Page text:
I knew Andrew Lincoln was leaving, I did not know that AMC would begin advertising that fact replete with a countdown. Just two more Rick episodes, they warned us after last night’s hour.

Is that a threat or a promise?

Presumably it’s a reaction to declining ratings. The only trick the show might have left to pull back the millions who wandered away in frustration over the last few years is to promote a near-total reboot. The core cast minus Rick will still be there, but it’s always been a show about Rick. (To its great disadvantage.) Without him, it’s essentially a whole new show. If ever you were looking to give it a second chance, now’s the time.

We should be realistic about these things, though. “The Walking Dead” is TV’s version of the war in Afghanistan: The people in charge rotate in and out but it grinds on remorselessly without purpose all the same, seemingly forever, with many more bad days than good ones. Maybe a new general can turn things around. Two more weeks.

Last night’s episode was a good day. There was genuine suspense about who was murdering the Saviors; there was a hint that the long-long-longstanding mystery of who’s flying the helicopter occasionally seen in the skies will be solved; and there was a rare satisfying ending, with Maggie and Daryl tacitly endorsing Arat’s execution for murdering the Oceansiders a bit too enthusiastically in her prior life as a Negan henchman. Here again, as with her death sentence for Gregory, we have Maggie acting ruthlessly but not vengefully. She doesn’t condone the death sentence until she’s told that Arat murdered a young boy on grounds that there could be “no exceptions” to violations of Negan’s code. This is what makes her turn on the show interesting: She’s willing to kill the helpless but only as a matter of justice, not revenge.

But that’s a fine line and she knows it, and she’s bothered by it. When the Oceansiders tell her that her hanging Gregory was their inspiration for executing Justin and Arat, she’s troubled. It’s not the same thing, she thinks. But it is, sort of. Maggie acted under color of (what passed for) law as leader of Hilltop in stringing Gregory up whereas the Oceansiders are practicing pure vigilantism, but the sentence in the latter case is just even if the process isn’t. She’s wrestling with how to deal that. It’s made her character newly compelling and her quest for revenge on Negan newly suspenseful. He deserves to die, but how much process is he due? If they drag him out of his cell and beat him to death we’d again have an example of a just sentence served unjustly. Michonne was tinkering with a “charter” for Alexandria last night when the episode opened before pausing for a little morning nookie with Rick. Looks like we’re headed for a confrontation between the Alexandrians and Maggie over whether to handle Negan the law-and-order way or the Maggie “Hang ‘Em High” Rhee way.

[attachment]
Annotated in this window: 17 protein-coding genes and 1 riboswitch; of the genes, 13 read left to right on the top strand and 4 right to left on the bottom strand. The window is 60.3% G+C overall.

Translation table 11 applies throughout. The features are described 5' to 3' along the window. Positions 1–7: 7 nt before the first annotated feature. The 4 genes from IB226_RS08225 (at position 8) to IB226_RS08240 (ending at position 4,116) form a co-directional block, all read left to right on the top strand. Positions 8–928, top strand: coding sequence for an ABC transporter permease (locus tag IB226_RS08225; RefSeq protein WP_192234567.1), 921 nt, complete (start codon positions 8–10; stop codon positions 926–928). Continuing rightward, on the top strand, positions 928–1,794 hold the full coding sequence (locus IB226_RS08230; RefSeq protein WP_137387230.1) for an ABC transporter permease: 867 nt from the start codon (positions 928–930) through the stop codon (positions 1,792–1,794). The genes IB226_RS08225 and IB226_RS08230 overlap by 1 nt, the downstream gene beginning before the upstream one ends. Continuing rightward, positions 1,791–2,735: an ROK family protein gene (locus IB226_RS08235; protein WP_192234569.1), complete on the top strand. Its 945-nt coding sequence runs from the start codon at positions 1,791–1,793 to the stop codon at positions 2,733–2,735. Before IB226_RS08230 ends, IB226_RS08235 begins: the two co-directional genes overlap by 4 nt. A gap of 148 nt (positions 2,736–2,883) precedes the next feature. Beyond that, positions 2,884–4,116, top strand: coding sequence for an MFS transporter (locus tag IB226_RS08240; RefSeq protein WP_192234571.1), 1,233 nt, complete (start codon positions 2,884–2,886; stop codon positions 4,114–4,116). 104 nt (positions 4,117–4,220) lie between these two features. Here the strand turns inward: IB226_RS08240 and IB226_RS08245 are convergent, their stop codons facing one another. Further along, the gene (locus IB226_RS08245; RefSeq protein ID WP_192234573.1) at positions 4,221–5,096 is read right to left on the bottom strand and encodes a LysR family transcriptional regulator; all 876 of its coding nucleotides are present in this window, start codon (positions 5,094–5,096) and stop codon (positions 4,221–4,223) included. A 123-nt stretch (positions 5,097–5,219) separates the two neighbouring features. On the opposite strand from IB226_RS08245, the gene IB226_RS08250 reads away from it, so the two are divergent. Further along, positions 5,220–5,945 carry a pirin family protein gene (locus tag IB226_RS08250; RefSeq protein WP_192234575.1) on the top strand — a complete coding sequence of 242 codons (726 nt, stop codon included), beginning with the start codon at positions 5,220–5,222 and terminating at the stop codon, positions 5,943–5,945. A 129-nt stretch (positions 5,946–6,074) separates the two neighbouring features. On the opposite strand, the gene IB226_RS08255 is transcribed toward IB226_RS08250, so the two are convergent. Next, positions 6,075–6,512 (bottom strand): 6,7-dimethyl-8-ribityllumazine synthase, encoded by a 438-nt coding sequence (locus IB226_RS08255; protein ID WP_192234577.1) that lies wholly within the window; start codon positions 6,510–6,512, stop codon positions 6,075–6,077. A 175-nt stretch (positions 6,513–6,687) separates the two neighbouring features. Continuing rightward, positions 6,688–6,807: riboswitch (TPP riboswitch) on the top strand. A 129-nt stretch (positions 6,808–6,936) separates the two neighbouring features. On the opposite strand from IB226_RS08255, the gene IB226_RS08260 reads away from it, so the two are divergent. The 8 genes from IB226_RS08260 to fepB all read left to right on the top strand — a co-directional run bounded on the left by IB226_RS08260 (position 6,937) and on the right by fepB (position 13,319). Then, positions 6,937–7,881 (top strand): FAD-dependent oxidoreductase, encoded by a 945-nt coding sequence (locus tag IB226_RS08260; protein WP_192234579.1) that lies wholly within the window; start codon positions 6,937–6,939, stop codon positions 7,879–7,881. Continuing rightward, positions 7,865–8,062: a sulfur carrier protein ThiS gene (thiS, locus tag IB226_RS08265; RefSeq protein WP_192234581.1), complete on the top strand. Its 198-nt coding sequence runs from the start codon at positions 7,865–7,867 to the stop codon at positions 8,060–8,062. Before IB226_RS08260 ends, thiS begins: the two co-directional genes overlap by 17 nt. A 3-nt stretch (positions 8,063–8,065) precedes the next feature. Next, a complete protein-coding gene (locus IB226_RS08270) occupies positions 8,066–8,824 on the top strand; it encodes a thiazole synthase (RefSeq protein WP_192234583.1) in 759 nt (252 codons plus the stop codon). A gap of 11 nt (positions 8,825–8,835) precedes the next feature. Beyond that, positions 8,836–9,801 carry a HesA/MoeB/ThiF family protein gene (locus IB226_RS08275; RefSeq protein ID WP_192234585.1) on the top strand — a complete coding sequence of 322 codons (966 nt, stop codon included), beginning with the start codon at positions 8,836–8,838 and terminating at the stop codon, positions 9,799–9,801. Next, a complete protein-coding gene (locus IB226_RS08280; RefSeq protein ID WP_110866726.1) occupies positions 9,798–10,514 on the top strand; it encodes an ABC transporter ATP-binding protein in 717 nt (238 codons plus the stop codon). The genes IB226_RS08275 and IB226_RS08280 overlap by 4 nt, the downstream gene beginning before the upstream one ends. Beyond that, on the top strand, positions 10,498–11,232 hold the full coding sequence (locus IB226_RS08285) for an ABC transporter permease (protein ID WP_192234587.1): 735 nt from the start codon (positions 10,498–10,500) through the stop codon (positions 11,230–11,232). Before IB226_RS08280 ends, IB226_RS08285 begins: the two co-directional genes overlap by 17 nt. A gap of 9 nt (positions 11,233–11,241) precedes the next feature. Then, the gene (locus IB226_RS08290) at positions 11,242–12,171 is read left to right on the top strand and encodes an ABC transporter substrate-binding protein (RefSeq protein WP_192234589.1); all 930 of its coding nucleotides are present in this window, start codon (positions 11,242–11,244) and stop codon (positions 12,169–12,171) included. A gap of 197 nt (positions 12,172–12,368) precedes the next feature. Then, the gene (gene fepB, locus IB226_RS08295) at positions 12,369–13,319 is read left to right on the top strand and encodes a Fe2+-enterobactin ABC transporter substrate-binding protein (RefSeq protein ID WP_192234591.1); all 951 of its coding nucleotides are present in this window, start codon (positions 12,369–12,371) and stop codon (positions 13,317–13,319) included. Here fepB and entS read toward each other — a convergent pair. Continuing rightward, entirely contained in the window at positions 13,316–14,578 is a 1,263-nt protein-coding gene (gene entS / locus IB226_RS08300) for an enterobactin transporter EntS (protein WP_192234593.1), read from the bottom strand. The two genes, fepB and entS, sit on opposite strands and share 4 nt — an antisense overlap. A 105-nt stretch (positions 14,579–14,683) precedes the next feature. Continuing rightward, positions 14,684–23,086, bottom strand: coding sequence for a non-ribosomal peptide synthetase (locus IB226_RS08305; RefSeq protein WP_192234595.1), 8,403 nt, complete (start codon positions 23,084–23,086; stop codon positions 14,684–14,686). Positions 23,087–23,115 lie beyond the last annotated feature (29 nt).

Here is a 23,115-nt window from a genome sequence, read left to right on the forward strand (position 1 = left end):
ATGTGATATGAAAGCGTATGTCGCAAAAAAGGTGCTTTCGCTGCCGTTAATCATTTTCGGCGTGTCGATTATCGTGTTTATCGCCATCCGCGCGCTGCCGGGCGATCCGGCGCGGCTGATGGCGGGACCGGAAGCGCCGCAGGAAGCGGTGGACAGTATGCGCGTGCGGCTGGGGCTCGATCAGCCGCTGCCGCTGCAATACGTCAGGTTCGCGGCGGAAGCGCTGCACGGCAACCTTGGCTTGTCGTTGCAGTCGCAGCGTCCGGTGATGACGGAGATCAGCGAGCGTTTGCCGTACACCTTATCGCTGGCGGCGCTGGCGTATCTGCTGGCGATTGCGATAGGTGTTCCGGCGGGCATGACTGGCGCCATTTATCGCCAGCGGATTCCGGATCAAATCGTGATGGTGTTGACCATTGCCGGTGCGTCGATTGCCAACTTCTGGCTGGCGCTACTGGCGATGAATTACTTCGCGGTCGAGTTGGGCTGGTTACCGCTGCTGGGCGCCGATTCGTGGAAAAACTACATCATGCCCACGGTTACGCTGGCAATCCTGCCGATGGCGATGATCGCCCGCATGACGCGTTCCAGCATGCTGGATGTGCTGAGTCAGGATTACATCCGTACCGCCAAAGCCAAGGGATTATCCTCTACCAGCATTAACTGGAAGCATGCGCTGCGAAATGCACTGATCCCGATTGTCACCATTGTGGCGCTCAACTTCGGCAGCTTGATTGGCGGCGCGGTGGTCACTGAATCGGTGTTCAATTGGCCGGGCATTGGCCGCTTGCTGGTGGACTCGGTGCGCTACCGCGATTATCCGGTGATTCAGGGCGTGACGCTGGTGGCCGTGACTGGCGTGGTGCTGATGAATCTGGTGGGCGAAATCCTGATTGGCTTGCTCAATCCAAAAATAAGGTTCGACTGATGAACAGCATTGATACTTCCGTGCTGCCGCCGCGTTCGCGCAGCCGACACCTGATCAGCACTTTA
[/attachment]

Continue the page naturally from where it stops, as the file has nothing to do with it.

Which would be a good thing, if not for the fact that it portends some sort of kangaroo-court trial for Negan coming up in which Jeffrey Dean Morgan will strut and chew scenery for the entire hour. That’ll be a bad day. But as I say, there are many more bad days than good ones.

As for Saint Rick, I’m curious to see how they dispense with him since he’s a character who’s unkillable under the conventions of this show. No zombie can take him. No rando survivor can take him either. And it’s unimaginable that the writers would complicate fan support for the new hero-in-waiting, Daryl, by having him ice Rick. Conversely, it’s hard to see Rick exiling himself by leaving Alexandria without Michonne. Why would he want to? His whole shtick lately has been building a new civilization. Now he’s going to skip town and live off the land with his baby girl? Ridiculous.

It’ll be Negan or Maggie. Negan would be the easy solution since the writers are clearly positioning to reintroduce him into the show soon anyway. There’d be no more fitting way in which to open Pandora’s box and set the devil loose again upon the world than by having him kill the prince of peace. Maggie would be a harder solution since killing the show’s alpha male would lend her a veneer of evil that she doesn’t deserve; they’ve spent weeks developing her as a real person with conflicting motives, only to have her liquidate Rick Grimes? Nuh uh. The only way Maggie kills Rick is if it’s accidental or near-accidental, in a fit of rage followed by a long stretch of remorse. If, say, Rick intercepted her and Daryl en route to finish off Negan and the ensuing quarrel resulted in Rick buying the farm, maybe that could be done elegantly and convincingly. Maybe.

Or maybe no one will kill Rick. Maybe he’ll simply ascend into heaven, body and spirit, like Jesus.

In lieu of the usual show clip that no one watches, here’s something below that didn’t fit anywhere else today. Exit question: What was that “Are you an ‘A’ or a ‘B’?” business with Anne and Gabriel? She tells him she thought he was a “B” — presumably a beta, or follower — before saying she was wrong and knocking him out. Rick and Negan are definitely “A” material, i.e. alpha, per the writers. Are Gabriel’s “A” credentials merely the fact that he refused to instantly accept Anne’s offer to come with her to her secret destination? The guy’s first impulse upon receiving that invite from her was to go running to Rick to tell him about it. If that ain’t a “B,” buddy, I don’t know what is.